could you help me understand your architecture first. I get that you're indexing data via Hibernate Search. Where are the entries which you're indexing stored? Is this Hibernate Search indexing Hibernate ORM entities (stored in a relational database), or are you storing entries in Infinispan as key/value pairs, and index these? Or are you considering a custom storage integration (you don't have to use Infinispan or Hibernate ORM).
Generally speaking, remember this:
- indexed fields can be retrieved as-is from the index using Projections, but this requires setting the option Store=Yes on the @Field annotation on each field you might want to project.
- Hibernate Search only needs to be able to "load" the original entry (from either Infinispan or the database) when you don't use Projections; with a pure Projection query the underlying data storage is not touched
- a powerful combination is to use Hibernate Search with a RDBMs storage, mapped via Hibernate ORM, and enable 2nd level caching so that you get the load performance of Infinispan but with the simplicity and reliability of the RDBMs transactions
On point 4, I can't really predict that. Infinispan would probably be approximately one order of magnitude faster, but only when configured correctly and I remember from previous posts from you that there were some performance problems. This might be faster indeed as you'd have less moving parts, but I'd rather identify what's wrong with your Infinispan configuration? There are plenty of good diagnostic tools for Java which should be able to point you in the right direction, or share the reports with us.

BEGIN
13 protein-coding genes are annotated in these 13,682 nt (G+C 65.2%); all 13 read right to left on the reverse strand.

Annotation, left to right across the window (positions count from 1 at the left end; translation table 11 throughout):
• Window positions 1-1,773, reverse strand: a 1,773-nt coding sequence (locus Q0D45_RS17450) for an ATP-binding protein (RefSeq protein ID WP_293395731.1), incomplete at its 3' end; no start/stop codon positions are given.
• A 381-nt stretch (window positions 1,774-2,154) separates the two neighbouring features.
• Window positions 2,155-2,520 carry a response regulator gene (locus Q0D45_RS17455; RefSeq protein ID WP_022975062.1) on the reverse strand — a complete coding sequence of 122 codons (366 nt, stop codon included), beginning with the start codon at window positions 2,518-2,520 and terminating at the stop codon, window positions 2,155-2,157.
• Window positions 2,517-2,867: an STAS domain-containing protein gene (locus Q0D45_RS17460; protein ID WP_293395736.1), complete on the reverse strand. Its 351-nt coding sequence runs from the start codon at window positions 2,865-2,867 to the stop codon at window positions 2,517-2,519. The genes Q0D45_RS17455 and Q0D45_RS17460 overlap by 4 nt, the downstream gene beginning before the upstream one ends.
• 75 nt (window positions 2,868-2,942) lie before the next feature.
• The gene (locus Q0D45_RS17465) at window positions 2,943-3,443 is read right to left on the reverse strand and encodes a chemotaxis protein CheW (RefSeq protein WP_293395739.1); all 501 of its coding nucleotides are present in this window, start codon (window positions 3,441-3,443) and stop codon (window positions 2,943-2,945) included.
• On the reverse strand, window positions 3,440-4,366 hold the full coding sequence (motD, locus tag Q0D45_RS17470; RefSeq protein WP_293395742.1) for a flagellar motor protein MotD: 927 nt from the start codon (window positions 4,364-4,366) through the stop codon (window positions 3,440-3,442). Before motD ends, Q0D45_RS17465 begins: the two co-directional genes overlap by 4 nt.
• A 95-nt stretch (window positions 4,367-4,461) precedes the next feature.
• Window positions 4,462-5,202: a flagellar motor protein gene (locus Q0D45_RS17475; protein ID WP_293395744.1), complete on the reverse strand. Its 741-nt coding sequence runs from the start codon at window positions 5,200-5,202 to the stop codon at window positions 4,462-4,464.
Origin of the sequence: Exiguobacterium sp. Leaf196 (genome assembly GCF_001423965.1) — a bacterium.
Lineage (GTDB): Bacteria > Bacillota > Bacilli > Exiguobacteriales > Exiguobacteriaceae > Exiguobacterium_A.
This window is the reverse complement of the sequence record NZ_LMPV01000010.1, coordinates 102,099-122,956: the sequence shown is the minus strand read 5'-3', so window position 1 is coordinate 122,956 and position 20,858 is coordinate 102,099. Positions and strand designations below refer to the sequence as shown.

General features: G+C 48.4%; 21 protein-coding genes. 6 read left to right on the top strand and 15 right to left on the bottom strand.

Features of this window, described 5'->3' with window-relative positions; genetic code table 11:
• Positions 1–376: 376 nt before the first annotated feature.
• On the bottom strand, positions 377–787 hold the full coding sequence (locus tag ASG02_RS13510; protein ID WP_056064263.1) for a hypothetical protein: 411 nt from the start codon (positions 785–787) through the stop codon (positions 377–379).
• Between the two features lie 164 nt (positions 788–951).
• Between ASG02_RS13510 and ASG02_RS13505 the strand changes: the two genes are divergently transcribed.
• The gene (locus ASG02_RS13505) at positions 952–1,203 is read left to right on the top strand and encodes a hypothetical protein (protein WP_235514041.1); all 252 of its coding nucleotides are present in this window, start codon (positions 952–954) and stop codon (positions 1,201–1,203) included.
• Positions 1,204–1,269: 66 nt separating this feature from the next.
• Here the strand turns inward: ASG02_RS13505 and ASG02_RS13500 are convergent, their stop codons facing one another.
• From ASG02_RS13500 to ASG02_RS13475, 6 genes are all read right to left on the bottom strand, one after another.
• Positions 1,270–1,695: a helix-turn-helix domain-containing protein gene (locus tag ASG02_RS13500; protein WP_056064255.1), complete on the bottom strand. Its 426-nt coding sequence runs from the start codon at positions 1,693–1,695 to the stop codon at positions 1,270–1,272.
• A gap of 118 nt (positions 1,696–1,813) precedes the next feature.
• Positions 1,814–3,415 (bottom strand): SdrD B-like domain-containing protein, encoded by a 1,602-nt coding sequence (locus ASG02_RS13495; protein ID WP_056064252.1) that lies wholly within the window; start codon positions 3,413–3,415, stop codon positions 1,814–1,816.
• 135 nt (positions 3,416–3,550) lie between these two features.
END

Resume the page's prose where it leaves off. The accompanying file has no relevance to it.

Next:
Entries which are indexing are stored presently in Infinispan DataStore and then Indexing is done by Hibernate Search.
The present deployment scenario if 4 Distributed Cache nodes running with 80G Memory each 50G for data and 30G for Indexes. There are C++ clients as well as Java clients interacting with this cluster through respective hotrod clients. All requests are sent as queries as this requires to be done based on different fields for 80% cases. For 20% cases we use put which synchronizes the data immediately with DB.
There are 40 server worker threads in each node so over all 160 threads. There are 50 client requests happening in parrallel. The intent is to do approximately 8 billion reqests per day for which we require around 60k per sec performance from system but we are presently getting around 15k only. The number of entries are 240 million.
When we did same query using Hibernate Search directly we are getting around 14k req per sec from a single client thread. Hence are inclined to use Hibernate search direclty and wrap around in our custom interfaces. This requires a major design change at present hence can you suggest which parameters to look for getting atlease half of speed which Hibernate Seach provided .
If we go down hibernate route there is configuration in Lucene to use Infinispan as back end store. So without MassIndexer we are hoping that we can preload the Index information from DB and avoid costly IndexWrite Operations.
More than performance we would be saving 50% of memory as well if we use Store=Y with compression enabled as suggested and query everything using projections only . Do you see any problems in this approach ?